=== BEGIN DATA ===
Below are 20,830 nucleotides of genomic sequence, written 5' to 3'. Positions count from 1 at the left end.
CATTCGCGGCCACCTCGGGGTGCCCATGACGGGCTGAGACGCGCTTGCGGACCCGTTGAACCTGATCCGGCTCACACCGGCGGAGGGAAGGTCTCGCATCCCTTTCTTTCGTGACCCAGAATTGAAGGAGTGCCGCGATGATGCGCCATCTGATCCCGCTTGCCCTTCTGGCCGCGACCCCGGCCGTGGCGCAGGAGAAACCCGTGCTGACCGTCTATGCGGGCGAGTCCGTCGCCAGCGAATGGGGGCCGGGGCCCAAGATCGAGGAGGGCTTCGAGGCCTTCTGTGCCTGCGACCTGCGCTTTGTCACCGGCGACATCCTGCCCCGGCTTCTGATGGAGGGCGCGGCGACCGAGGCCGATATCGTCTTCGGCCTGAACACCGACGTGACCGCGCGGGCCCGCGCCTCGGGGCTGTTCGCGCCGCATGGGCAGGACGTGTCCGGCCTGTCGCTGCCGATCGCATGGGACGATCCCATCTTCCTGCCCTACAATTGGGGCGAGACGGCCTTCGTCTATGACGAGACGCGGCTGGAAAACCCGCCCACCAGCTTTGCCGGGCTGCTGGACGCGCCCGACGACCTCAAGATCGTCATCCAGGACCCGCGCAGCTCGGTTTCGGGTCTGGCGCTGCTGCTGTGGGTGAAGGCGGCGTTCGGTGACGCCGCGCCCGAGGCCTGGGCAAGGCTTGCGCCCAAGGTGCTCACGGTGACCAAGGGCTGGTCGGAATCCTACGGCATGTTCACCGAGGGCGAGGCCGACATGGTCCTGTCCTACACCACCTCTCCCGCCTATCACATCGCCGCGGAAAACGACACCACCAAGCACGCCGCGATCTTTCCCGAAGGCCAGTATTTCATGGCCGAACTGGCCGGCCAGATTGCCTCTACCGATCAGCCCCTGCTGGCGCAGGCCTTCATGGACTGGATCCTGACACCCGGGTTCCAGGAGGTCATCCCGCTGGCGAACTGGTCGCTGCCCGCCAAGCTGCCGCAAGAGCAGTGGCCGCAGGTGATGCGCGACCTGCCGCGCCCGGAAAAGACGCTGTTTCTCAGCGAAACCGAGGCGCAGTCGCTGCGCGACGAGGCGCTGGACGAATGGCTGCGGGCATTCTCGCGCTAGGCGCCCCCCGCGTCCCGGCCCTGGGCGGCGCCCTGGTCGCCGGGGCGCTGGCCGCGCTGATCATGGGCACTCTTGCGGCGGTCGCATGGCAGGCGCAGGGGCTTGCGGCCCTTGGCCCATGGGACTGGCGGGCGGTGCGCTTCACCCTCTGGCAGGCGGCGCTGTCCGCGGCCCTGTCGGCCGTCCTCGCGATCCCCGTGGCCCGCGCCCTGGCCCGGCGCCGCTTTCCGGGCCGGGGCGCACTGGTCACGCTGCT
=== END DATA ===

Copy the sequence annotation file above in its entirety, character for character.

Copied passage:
Below are 20,830 nucleotides of genomic sequence, written 5' to 3'. Positions count from 1 at the left end.
CATTCGCGGCCACCTCGGGGTGCCCATGACGGGCTGAGACGCGCTTGCGGACCCGTTGAACCTGATCCGGCTCACACCGGCGGAGGGAAGGTCTCGCATCCCTTTCTTTCGTGACCCAGAATTGAAGGAGTGCCGCGATGATGCGCCATCTGATCCCGCTTGCCCTTCTGGCCGCGACCCCGGCCGTGGCGCAGGAGAAACCCGTGCTGACCGTCTATGCGGGCGAGTCCGTCGCCAGCGAATGGGGGCCGGGGCCCAAGATCGAGGAGGGCTTCGAGGCCTTCTGTGCCTGCGACCTGCGCTTTGTCACCGGCGACATCCTGCCCCGGCTTCTGATGGAGGGCGCGGCGACCGAGGCCGATATCGTCTTCGGCCTGAACACCGACGTGACCGCGCGGGCCCGCGCCTCGGGGCTGTTCGCGCCGCATGGGCAGGACGTGTCCGGCCTGTCGCTGCCGATCGCATGGGACGATCCCATCTTCCTGCCCTACAATTGGGGCGAGACGGCCTTCGTCTATGACGAGACGCGGCTGGAAAACCCGCCCACCAGCTTTGCCGGGCTGCTGGACGCGCCCGACGACCTCAAGATCGTCATCCAGGACCCGCGCAGCTCGGTTTCGGGTCTGGCGCTGCTGCTGTGGGTGAAGGCGGCGTTCGGTGACGCCGCGCCCGAGGCCTGGGCAAGGCTTGCGCCCAAGGTGCTCACGGTGACCAAGGGCTGGTCGGAATCCTACGGCATGTTCACCGAGGGCGAGGCCGACATGGTCCTGTCCTACACCACCTCTCCCGCCTATCACATCGCCGCGGAAAACGACACCACCAAGCACGCCGCGATCTTTCCCGAAGGCCAGTATTTCATGGCCGAACTGGCCGGCCAGATTGCCTCTACCGATCAGCCCCTGCTGGCGCAGGCCTTCATGGACTGGATCCTGACACCCGGGTTCCAGGAGGTCATCCCGCTGGCGAACTGGTCGCTGCCCGCCAAGCTGCCGCAAGAGCAGTGGCCGCAGGTGATGCGCGACCTGCCGCGCCCGGAAAAGACGCTGTTTCTCAGCGAAACCGAGGCGCAGTCGCTGCGCGACGAGGCGCTGGACGAATGGCTGCGGGCATTCTCGCGCTAGGCGCCCCCCGCGTCCCGGCCCTGGGCGGCGCCCTGGTCGCCGGGGCGCTGGCCGCGCTGATCATGGGCACTCTTGCGGCGGTCGCATGGCAGGCGCAGGGGCTTGCGGCCCTTGGCCCATGGGACTGGCGGGCGGTGCGCTTCACCCTCTGGCAGGCGGCGCTGTCCGCGGCCCTGTCGGCCGTCCTCGCGATCCCCGTGGCCCGCGCCCTGGCCCGGCGCCGCTTTCCGGGCCGGGGCGCACTGGTCACGCTGCT